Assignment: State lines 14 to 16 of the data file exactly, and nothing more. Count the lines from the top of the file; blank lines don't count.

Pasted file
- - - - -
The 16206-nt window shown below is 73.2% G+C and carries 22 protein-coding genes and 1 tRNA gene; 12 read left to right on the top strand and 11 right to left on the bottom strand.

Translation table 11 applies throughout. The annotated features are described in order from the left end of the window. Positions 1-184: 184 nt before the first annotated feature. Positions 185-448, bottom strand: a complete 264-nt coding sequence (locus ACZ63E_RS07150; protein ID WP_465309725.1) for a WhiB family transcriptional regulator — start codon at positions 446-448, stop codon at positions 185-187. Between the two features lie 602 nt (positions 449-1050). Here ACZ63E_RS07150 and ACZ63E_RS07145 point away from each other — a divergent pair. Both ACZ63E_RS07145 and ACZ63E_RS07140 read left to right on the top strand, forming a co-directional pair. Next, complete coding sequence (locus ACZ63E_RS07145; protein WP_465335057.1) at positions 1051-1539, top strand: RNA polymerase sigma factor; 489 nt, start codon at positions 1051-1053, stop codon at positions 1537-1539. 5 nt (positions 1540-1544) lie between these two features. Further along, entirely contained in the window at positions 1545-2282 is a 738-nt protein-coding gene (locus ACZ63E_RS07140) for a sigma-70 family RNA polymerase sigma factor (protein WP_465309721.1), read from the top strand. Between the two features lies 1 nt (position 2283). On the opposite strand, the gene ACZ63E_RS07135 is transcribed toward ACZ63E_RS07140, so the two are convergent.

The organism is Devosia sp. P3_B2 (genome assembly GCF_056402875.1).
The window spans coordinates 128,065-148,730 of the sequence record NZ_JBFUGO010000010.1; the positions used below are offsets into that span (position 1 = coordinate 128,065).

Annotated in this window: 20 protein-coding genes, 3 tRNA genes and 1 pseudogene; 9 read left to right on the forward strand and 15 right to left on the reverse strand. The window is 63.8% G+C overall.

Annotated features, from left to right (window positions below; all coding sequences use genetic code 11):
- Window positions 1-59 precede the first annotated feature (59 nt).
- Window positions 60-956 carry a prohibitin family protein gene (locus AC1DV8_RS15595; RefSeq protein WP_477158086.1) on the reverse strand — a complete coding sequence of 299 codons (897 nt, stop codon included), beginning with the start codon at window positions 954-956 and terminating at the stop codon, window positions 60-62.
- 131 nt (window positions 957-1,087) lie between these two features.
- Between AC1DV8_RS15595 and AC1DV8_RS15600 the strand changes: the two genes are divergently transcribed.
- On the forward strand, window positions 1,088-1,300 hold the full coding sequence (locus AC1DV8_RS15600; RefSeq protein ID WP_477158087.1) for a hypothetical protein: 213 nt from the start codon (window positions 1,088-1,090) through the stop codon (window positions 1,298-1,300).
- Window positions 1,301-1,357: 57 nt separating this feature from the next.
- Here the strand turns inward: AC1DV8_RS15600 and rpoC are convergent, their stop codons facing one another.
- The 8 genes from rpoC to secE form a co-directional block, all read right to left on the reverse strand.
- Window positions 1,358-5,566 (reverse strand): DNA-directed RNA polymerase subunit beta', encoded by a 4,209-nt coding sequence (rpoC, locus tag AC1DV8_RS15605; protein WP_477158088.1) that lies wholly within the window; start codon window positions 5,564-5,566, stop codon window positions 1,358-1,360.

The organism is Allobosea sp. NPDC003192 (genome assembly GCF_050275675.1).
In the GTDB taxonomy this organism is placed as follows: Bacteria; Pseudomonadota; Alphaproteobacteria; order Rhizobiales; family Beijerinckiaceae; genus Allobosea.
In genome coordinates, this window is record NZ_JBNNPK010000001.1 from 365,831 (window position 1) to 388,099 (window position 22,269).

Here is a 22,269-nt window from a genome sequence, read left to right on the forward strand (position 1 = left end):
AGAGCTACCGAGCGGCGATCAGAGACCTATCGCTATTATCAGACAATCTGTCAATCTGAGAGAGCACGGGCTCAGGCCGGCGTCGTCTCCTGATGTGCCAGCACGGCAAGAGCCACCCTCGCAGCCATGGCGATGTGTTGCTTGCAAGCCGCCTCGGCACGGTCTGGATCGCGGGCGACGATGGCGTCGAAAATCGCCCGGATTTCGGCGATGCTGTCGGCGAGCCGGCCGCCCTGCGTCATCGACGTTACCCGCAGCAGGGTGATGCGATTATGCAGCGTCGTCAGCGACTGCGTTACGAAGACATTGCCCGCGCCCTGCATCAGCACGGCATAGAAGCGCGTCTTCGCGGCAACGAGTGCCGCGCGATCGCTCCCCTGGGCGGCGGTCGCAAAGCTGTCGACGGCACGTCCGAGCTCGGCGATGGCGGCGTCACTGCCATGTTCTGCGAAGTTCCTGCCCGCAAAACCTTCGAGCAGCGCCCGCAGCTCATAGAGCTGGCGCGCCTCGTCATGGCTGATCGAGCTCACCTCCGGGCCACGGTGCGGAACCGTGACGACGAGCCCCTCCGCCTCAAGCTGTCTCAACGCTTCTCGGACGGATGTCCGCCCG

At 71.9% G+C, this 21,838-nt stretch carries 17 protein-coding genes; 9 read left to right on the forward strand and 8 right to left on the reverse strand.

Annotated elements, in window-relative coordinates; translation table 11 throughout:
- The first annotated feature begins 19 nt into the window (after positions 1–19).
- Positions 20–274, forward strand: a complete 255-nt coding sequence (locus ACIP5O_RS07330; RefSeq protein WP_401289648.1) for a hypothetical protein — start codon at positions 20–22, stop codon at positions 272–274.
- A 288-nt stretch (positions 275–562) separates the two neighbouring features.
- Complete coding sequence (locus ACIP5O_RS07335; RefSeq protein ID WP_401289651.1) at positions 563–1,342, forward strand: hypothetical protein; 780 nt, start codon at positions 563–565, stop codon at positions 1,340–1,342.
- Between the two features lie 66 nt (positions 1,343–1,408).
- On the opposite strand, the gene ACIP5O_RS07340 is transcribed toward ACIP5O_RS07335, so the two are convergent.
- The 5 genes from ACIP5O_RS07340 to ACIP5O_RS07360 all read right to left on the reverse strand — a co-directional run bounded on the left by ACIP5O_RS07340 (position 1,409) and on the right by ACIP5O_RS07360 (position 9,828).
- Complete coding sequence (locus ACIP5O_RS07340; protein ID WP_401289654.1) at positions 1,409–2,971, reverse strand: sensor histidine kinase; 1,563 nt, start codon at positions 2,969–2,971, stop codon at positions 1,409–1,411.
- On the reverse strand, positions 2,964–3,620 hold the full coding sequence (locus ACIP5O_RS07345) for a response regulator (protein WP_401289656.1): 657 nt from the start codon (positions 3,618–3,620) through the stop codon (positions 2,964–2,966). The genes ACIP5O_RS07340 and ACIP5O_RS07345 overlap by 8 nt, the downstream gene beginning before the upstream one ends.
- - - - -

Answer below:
- The 8 genes from rpoC to secE form a co-directional block, all read right to left on the reverse strand.
- Window positions 1,358-5,566 (reverse strand): DNA-directed RNA polymerase subunit beta', encoded by a 4,209-nt coding sequence (rpoC, locus tag AC1DV8_RS15605; protein WP_477158088.1) that lies wholly within the window; start codon window positions 5,564-5,566, stop codon window positions 1,358-1,360.

The organism is Allobosea sp. NPDC003192 (genome assembly GCF_050275675.1).